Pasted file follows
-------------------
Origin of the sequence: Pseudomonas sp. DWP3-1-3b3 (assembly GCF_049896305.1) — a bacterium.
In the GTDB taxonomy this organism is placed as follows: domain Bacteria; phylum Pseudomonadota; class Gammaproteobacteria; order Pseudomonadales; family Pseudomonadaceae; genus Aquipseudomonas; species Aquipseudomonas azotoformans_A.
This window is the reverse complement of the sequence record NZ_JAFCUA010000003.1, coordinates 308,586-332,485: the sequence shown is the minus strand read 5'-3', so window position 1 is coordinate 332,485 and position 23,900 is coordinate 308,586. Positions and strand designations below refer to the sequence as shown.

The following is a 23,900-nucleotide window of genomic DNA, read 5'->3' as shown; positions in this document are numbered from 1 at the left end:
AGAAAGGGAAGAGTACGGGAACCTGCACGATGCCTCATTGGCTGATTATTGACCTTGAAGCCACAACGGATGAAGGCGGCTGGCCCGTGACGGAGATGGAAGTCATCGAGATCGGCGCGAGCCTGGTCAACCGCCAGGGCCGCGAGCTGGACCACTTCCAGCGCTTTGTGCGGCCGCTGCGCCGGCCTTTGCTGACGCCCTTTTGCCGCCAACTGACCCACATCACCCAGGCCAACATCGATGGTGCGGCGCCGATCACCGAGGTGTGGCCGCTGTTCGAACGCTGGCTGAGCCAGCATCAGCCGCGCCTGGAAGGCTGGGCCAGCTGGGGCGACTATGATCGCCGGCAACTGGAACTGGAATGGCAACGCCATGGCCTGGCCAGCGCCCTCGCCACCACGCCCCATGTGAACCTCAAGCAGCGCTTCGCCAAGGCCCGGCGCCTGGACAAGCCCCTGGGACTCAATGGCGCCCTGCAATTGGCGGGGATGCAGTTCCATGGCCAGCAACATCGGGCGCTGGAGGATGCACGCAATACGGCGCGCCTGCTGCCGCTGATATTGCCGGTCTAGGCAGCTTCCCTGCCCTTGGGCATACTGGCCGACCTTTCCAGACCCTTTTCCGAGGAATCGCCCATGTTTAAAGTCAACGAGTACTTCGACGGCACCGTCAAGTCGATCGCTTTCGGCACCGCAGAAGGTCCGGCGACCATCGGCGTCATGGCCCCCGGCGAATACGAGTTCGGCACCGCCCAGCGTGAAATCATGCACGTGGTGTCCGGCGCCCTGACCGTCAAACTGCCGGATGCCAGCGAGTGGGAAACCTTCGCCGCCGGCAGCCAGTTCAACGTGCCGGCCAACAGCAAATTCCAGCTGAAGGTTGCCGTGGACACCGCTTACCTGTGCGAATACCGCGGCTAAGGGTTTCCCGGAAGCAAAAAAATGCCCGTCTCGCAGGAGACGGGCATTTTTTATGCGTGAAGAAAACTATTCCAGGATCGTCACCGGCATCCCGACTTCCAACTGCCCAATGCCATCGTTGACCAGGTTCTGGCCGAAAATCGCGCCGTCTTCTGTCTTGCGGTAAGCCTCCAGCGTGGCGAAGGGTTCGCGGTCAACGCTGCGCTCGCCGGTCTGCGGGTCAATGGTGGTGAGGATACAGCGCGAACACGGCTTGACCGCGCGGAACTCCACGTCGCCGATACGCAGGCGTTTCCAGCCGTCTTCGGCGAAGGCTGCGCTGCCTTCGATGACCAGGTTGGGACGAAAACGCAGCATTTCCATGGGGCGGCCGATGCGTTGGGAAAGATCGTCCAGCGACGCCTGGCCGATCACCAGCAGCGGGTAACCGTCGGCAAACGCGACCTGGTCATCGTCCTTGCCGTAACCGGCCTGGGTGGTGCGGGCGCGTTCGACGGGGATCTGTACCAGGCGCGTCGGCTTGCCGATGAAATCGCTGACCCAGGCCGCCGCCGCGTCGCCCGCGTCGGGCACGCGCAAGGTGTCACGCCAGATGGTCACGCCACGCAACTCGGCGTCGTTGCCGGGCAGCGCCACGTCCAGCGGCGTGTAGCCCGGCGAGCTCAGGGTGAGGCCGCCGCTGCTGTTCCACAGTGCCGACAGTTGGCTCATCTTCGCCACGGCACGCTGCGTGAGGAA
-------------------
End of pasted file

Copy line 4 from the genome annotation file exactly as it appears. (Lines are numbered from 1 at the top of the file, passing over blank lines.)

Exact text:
The following is a 23,900-nucleotide window of genomic DNA, read 5'->3' as shown; positions in this document are numbered from 1 at the left end: